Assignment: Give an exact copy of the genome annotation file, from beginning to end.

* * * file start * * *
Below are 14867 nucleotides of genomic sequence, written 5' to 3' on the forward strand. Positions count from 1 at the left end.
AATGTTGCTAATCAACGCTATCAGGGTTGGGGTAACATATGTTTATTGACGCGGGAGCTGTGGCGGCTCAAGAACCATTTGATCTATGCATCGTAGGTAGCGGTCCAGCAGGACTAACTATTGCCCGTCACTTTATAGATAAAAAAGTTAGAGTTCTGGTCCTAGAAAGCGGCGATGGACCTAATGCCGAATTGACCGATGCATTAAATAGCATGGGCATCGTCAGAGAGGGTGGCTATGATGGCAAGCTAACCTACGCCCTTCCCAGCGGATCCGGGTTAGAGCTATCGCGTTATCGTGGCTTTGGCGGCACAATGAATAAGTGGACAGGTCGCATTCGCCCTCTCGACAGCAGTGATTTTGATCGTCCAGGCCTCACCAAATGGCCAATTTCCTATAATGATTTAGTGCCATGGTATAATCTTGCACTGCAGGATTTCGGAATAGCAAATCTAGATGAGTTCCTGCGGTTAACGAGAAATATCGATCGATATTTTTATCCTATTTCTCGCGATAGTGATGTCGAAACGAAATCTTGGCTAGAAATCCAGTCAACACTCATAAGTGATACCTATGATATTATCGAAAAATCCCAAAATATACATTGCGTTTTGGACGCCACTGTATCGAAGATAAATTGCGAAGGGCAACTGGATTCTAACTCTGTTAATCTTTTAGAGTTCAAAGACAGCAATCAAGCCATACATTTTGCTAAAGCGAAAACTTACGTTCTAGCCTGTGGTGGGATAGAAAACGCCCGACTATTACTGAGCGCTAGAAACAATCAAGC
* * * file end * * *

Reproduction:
Below are 14867 nucleotides of genomic sequence, written 5' to 3' on the forward strand. Positions count from 1 at the left end.
AATGTTGCTAATCAACGCTATCAGGGTTGGGGTAACATATGTTTATTGACGCGGGAGCTGTGGCGGCTCAAGAACCATTTGATCTATGCATCGTAGGTAGCGGTCCAGCAGGACTAACTATTGCCCGTCACTTTATAGATAAAAAAGTTAGAGTTCTGGTCCTAGAAAGCGGCGATGGACCTAATGCCGAATTGACCGATGCATTAAATAGCATGGGCATCGTCAGAGAGGGTGGCTATGATGGCAAGCTAACCTACGCCCTTCCCAGCGGATCCGGGTTAGAGCTATCGCGTTATCGTGGCTTTGGCGGCACAATGAATAAGTGGACAGGTCGCATTCGCCCTCTCGACAGCAGTGATTTTGATCGTCCAGGCCTCACCAAATGGCCAATTTCCTATAATGATTTAGTGCCATGGTATAATCTTGCACTGCAGGATTTCGGAATAGCAAATCTAGATGAGTTCCTGCGGTTAACGAGAAATATCGATCGATATTTTTATCCTATTTCTCGCGATAGTGATGTCGAAACGAAATCTTGGCTAGAAATCCAGTCAACACTCATAAGTGATACCTATGATATTATCGAAAAATCCCAAAATATACATTGCGTTTTGGACGCCACTGTATCGAAGATAAATTGCGAAGGGCAACTGGATTCTAACTCTGTTAATCTTTTAGAGTTCAAAGACAGCAATCAAGCCATACATTTTGCTAAAGCGAAAACTTACGTTCTAGCCTGTGGTGGGATAGAAAACGCCCGACTATTACTGAGCGCTAGAAACAATCAAGC